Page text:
The farm-wholesale price spread equations in table 2 afford an interesting comparison to the farm-retail price spread equations. Wholesale terminal produce markets are perhaps the quintessential competitive markets, usually featuring many buyers and sellers and a standardized product. However, in the lettuce industry nowadays they represent residual markets for produce that is not sold directly from the field to retailers, food service organizations, or processors. For the basic model excluding the farm price (column 3), we find that the lettuce sales variables have little effect on the price spread; none are statistically significant. This outcome is predicted by the competitive markets model. Inclusion of the farm price in the equation (column 4) did not appreciably change the results.
Lettuce traveling by truck from California to eastern markets may spend up to a week in transit. Changes in the California farm price might reasonably impact prices in eastern markets with up to a week's lag. To test this possibility, we recomputed the wholesale and retail price spreads to incorporate a one-week lag in price transmission, that is, the price spread was computed as the retail or wholesale price in “week t” minus the farm price in “week t-1”. Re-estimating the statistical models for this revised price spread definition did not change the results in any important way.
The results of our study support growers' contention that the market power of large food retailers causes higher farm-retail price spreads. In particular, the results show that farmretail price spreads are higher during periods of high supply as buyers apparently use abundant supplies as leverage to bid down farm prices. These lower prices are not passed on fully to consumers.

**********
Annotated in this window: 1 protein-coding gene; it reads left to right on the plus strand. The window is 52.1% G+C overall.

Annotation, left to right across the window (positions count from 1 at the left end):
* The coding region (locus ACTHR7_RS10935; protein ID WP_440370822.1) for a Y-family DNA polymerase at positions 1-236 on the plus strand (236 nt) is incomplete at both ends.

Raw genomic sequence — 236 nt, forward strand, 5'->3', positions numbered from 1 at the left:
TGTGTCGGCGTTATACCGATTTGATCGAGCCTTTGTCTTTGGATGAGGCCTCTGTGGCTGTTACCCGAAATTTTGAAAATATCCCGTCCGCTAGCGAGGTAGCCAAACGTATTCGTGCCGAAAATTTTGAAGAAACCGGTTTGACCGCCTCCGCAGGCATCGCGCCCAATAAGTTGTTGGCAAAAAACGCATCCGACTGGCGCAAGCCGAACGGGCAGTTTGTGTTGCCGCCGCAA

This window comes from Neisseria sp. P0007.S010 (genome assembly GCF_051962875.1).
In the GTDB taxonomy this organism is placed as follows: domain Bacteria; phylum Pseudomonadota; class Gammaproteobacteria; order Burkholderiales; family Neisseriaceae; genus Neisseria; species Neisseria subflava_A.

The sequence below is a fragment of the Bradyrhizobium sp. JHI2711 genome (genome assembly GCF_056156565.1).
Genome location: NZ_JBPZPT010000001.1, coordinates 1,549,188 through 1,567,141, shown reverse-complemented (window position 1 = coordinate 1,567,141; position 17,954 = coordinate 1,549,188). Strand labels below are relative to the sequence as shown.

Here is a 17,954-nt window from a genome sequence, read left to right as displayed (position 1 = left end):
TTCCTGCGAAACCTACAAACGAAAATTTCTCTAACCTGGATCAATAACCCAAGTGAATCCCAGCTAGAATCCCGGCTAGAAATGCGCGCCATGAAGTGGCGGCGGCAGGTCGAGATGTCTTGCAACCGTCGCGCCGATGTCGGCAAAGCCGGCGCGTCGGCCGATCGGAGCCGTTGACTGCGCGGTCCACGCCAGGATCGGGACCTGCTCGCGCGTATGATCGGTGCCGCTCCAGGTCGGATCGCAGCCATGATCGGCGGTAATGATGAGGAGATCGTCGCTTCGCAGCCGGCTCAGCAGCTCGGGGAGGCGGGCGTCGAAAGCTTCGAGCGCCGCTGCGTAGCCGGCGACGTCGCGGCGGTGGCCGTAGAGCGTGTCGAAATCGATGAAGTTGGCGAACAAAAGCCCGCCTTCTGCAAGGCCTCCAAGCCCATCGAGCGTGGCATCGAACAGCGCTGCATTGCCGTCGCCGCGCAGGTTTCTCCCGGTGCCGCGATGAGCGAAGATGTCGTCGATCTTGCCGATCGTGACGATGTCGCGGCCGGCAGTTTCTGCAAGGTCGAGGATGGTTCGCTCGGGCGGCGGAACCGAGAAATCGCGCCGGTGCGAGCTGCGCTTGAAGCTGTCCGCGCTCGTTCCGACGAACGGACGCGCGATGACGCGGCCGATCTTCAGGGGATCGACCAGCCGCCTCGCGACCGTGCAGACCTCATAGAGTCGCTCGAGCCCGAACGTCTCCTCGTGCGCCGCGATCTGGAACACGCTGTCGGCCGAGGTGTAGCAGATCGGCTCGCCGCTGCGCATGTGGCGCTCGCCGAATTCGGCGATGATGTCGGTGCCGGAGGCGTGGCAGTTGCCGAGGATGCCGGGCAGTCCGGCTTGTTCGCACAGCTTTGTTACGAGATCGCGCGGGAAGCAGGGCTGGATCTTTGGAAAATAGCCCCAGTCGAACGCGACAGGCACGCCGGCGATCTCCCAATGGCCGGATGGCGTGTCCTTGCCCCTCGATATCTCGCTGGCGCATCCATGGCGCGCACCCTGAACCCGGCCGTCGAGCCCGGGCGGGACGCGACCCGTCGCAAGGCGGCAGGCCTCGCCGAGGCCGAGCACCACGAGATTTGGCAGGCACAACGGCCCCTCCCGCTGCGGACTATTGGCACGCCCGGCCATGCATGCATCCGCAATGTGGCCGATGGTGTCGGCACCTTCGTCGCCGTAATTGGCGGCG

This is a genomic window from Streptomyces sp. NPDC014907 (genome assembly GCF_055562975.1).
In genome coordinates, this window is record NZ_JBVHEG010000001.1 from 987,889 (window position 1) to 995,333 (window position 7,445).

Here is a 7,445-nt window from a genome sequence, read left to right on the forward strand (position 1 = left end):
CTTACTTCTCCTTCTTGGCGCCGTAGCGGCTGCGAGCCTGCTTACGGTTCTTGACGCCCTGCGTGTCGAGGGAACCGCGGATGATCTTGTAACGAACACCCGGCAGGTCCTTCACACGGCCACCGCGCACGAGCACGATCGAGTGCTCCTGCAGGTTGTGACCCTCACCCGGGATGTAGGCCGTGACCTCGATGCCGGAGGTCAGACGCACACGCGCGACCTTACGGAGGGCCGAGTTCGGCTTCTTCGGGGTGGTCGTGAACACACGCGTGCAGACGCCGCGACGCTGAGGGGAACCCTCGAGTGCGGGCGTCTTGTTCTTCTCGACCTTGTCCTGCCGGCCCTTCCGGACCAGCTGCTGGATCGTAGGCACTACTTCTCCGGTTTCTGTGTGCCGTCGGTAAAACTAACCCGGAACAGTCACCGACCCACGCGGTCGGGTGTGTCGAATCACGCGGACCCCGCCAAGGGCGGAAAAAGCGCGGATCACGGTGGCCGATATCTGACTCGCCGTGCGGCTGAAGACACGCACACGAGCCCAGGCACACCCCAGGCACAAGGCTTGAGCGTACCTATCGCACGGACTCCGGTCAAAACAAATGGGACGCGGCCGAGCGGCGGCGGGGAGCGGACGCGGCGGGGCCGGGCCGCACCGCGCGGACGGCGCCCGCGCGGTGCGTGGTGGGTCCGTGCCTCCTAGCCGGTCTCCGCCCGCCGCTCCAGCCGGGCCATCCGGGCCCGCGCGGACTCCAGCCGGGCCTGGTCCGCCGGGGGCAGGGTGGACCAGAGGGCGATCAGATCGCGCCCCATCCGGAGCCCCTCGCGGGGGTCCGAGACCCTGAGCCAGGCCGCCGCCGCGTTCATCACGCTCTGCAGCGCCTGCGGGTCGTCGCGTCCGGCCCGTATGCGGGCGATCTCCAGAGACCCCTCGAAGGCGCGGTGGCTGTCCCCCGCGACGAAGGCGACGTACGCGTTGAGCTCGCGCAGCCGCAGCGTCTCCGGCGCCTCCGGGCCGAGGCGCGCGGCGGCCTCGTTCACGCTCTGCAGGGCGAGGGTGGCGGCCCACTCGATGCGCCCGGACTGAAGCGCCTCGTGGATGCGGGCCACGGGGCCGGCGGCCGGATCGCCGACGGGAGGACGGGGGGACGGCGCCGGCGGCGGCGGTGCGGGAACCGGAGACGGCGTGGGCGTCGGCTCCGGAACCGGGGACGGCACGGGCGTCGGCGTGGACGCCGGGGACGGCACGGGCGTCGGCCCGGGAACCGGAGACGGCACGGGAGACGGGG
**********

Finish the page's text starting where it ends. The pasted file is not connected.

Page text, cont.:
Growers' energies in combating retailer power so far have focused primarily on the power of food chains to maintain high lettuce prices despite low farm prices. Growers have argued that lower retail prices would move more lettuce, thereby raising farm prices. However, given the inelasticity of lettuce demand, sales at retail are rather invariant with respect to price. Our results suggest that attention should be placed directly on the issue of buyers' power in the farm-level market and on low farm prices per se. High retail prices can work to growers' advantage if these prices stimulate correspondingly high prices at the farm level. However, our analysis indicates that the prevailing market structure in the California iceberg lettuce industry favors buyers over sellers and results in lower farm prices and higher farm-retail price spreads than would otherwise occur.